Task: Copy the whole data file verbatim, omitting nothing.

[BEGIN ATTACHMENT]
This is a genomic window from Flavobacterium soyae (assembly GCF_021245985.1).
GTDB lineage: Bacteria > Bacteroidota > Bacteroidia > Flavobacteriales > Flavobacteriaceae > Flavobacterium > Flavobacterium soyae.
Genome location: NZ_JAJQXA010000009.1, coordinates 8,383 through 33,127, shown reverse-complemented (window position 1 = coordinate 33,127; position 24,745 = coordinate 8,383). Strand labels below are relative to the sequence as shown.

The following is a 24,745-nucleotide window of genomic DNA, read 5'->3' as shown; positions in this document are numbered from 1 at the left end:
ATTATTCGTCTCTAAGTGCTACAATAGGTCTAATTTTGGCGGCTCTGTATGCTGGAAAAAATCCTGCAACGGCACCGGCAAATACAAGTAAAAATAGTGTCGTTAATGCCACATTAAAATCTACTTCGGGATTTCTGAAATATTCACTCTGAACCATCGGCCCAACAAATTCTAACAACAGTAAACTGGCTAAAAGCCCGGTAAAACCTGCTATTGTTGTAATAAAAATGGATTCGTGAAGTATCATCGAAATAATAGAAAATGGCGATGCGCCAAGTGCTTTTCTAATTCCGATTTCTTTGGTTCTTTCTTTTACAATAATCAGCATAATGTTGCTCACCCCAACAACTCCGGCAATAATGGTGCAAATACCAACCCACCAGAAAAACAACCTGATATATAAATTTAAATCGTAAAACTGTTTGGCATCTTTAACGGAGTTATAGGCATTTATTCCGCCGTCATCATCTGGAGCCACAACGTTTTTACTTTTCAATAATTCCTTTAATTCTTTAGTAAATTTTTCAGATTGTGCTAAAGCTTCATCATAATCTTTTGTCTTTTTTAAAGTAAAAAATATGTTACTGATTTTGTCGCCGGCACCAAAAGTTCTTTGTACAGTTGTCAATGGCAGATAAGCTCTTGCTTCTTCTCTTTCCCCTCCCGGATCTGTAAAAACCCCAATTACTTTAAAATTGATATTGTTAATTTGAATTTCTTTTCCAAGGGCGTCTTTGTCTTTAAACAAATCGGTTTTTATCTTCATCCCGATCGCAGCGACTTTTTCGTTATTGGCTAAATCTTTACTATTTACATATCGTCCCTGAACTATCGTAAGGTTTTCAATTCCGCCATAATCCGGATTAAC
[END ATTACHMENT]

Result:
This is a genomic window from Flavobacterium soyae (assembly GCF_021245985.1).
GTDB lineage: Bacteria > Bacteroidota > Bacteroidia > Flavobacteriales > Flavobacteriaceae > Flavobacterium > Flavobacterium soyae.
Genome location: NZ_JAJQXA010000009.1, coordinates 8,383 through 33,127, shown reverse-complemented (window position 1 = coordinate 33,127; position 24,745 = coordinate 8,383). Strand labels below are relative to the sequence as shown.

The following is a 24,745-nucleotide window of genomic DNA, read 5'->3' as shown; positions in this document are numbered from 1 at the left end:
ATTATTCGTCTCTAAGTGCTACAATAGGTCTAATTTTGGCGGCTCTGTATGCTGGAAAAAATCCTGCAACGGCACCGGCAAATACAAGTAAAAATAGTGTCGTTAATGCCACATTAAAATCTACTTCGGGATTTCTGAAATATTCACTCTGAACCATCGGCCCAACAAATTCTAACAACAGTAAACTGGCTAAAAGCCCGGTAAAACCTGCTATTGTTGTAATAAAAATGGATTCGTGAAGTATCATCGAAATAATAGAAAATGGCGATGCGCCAAGTGCTTTTCTAATTCCGATTTCTTTGGTTCTTTCTTTTACAATAATCAGCATAATGTTGCTCACCCCAACAACTCCGGCAATAATGGTGCAAATACCAACCCACCAGAAAAACAACCTGATATATAAATTTAAATCGTAAAACTGTTTGGCATCTTTAACGGAGTTATAGGCATTTATTCCGCCGTCATCATCTGGAGCCACAACGTTTTTACTTTTCAATAATTCCTTTAATTCTTTAGTAAATTTTTCAGATTGTGCTAAAGCTTCATCATAATCTTTTGTCTTTTTTAAAGTAAAAAATATGTTACTGATTTTGTCGCCGGCACCAAAAGTTCTTTGTACAGTTGTCAATGGCAGATAAGCTCTTGCTTCTTCTCTTTCCCCTCCCGGATCTGTAAAAACCCCAATTACTTTAAAATTGATATTGTTAATTTGAATTTCTTTTCCAAGGGCGTCTTTGTCTTTAAACAAATCGGTTTTTATCTTCATCCCGATCGCAGCGACTTTTTCGTTATTGGCTAAATCTTTACTATTTACATATCGTCCCTGAACTATCGTAAGGTTTTCAATTCCGCCATAATCCGGATTAAC